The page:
Today we have another biology story from Athayde Tonhasca Júnior, this time about beetle pollination. His text is indented, and you can click on the photos to enlarge them.
Athayde Tonhasca Júnior
If you were to go shopping for fruit in tropical countries and in Florida (USA), you would have the option to take home some sugar apples (Annona squamosa). This rich, tasty and aromatic fruit is a favourite in the West Indies, and its cultivation has been increasing vigorously in many countries. Perhaps too vigorously: sugar apples have become invasive in some places.
Other related species are also valued as desserts and as food for wildlife, such as the cherimoya (A. cherimola) – which Mark Twain considered ‘the most delicious fruit known to men’ – the araticum (A. coriacea) and the atemoya, which is a hybrid of A. squamosa and A. cherimola.
A ripe sugar apple readily breaks apart to reveal segments of pulp-encased seeds © Pouletic, Wikimedia Commons.
An araticum fruit © Etore.Santos, Wikimedia Commons.
These plants, together with more than 90% of species in their family (Annonaceae), have one particularity that sets them apart from the majority of cultivated fruits: they are pollinated by beetles.
As the story goes, J.B.S. Haldane (1892-1964), British/Indian geneticist, evolutionary biologist, mathematician and more, found himself in the company of a group of theologians. On being asked what one could learn about the Creator from studying his creation, Haldane – an atheist – is said to have answered ‘an inordinate fondness for beetles.’ Indeed, a Great Designer would have needed to be partial to the order Coleoptera, which is one of the most diverse groups of animals on Earth. With over 400,000 known species, and certainly a much larger number waiting to be discovered, beetles make up one of the largest biodiversity segments of virtually every terrestrial habitat.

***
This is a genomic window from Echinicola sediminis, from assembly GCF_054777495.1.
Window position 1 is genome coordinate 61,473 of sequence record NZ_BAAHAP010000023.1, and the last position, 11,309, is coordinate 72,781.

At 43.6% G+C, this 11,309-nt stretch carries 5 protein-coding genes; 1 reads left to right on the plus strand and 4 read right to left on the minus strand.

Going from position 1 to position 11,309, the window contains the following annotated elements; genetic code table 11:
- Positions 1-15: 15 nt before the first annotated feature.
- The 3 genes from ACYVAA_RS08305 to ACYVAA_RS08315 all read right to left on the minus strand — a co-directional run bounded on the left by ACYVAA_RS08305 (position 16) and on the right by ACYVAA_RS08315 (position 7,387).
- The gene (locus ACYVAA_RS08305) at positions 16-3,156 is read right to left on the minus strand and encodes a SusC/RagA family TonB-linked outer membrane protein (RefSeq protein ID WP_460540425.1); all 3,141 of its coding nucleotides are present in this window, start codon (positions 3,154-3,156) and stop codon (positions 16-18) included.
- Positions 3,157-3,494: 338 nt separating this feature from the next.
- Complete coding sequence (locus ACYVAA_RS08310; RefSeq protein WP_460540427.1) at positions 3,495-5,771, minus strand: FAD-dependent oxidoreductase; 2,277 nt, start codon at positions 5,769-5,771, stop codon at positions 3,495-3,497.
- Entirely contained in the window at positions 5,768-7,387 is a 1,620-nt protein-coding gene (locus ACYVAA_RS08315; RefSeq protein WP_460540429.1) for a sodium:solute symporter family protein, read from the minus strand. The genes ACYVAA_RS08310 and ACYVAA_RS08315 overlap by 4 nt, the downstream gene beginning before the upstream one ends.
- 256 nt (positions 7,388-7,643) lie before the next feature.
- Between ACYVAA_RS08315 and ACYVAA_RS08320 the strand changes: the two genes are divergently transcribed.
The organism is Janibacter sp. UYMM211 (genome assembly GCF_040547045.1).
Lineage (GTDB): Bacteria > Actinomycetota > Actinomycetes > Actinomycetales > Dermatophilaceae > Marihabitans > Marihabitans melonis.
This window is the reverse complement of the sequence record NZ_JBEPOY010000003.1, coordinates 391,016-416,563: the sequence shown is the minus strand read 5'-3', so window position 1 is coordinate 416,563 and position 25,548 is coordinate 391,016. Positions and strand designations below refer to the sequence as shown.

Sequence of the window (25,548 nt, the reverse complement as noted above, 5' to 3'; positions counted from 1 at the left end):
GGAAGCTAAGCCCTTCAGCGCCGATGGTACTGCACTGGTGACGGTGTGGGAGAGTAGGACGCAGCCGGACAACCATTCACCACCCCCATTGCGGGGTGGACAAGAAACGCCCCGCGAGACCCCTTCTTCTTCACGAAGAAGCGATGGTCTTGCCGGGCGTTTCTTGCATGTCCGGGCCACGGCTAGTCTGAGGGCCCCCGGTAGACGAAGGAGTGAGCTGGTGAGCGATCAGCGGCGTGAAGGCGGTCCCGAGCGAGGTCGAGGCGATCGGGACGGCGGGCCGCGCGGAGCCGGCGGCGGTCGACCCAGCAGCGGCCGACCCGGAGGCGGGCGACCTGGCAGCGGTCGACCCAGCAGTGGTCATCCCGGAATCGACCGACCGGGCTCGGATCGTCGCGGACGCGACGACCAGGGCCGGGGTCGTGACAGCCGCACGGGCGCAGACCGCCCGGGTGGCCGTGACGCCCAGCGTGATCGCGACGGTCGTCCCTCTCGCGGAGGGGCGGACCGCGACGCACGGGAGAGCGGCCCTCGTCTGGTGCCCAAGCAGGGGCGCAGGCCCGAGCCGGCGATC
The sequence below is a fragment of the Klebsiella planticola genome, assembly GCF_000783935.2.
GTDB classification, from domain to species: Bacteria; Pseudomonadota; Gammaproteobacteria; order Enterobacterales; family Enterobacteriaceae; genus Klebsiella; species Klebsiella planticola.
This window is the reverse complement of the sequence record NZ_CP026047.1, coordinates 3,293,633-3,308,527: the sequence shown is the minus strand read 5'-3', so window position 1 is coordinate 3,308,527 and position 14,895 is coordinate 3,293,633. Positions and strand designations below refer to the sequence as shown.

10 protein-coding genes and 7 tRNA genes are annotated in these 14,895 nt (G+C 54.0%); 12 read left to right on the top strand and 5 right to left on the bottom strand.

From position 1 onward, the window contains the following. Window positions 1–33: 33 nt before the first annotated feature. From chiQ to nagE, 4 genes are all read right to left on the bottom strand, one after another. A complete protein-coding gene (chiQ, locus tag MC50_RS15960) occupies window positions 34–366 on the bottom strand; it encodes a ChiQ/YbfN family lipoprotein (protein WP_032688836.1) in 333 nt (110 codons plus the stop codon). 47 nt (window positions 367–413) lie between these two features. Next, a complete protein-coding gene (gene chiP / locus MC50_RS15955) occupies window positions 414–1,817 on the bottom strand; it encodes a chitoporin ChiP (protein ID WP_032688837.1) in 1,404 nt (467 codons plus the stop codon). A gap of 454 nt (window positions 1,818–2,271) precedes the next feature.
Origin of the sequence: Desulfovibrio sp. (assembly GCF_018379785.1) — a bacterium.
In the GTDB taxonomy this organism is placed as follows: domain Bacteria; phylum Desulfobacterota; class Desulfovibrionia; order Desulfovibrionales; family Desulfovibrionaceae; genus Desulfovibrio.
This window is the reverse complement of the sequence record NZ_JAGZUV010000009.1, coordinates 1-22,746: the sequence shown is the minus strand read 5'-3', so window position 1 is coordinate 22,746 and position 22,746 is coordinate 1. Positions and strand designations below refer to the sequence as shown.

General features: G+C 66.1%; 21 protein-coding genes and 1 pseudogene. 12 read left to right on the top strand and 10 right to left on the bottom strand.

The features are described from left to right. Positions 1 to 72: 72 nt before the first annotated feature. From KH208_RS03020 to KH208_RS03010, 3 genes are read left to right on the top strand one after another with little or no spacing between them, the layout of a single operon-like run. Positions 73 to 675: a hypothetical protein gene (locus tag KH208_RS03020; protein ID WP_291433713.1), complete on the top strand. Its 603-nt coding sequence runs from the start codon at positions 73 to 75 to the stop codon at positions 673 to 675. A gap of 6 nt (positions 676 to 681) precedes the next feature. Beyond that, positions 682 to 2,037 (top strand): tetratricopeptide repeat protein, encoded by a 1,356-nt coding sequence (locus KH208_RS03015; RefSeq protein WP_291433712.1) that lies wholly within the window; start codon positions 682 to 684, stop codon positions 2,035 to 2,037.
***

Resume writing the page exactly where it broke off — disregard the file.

Beetle diversity is believed to be associated with the explosive expansion of flowering plants during the Cretaceous period (145-65 million years ago). A greater variety of plants created more opportunities for beetles and other insects that fed on living plant tissue. The resulting coevolutionary arms race – plants’ chemical and physical defences against herbivore-promoted counter-measures from plant-munching beetles – helped the diversification of plants and beetles. Today about 50% of all herbivorous insects are beetles.
Among those early plant feeders, some specialised in pollen – which is not an easy thing to do because pollen is hard to digest. These pioneer palynivores (pollen eaters) are believed to be the first pollinators. By moving from plant to plant to feed, they became contaminated with pollen, thus enabling plant fertilisation. With time, bees, flies and moths took over the role of main pollinators. But some plants, especially of ancient lineages such as magnolias (Magnoliaceae), retained cantharophily – from the Greek kántharos (beetle) and philos (loving), it means pollination by beetles. The Annonaceae, arums (Araceae), palms (Arecaceae), and orchids (Orchidaceae) are also well represented in this form of pollination.
Mordellistena cervicalis beetles on a magnolia flower © Beatriz Moisset, Wikimedia Commons:
Beetles have none of the elegance or restraint of a nectar-sipping moth or a pollen-picking bee. They plough through a flower, wolfing down pollen (some eat nectar and petals as well), often spilling more grains than eating them, defecating as they go. That’s why they are called ‘mess and soil’ pollinators. And they like to hang around. While most insect pollinators stay on a flower just long enough to collect pollen or nectar, beetles usually are in no hurry: they may stay put for hours or days. The flower beetle Carpophilus mutilatus, one of the main pollinators of atemoya, stays inside a flower for up to 22 hours.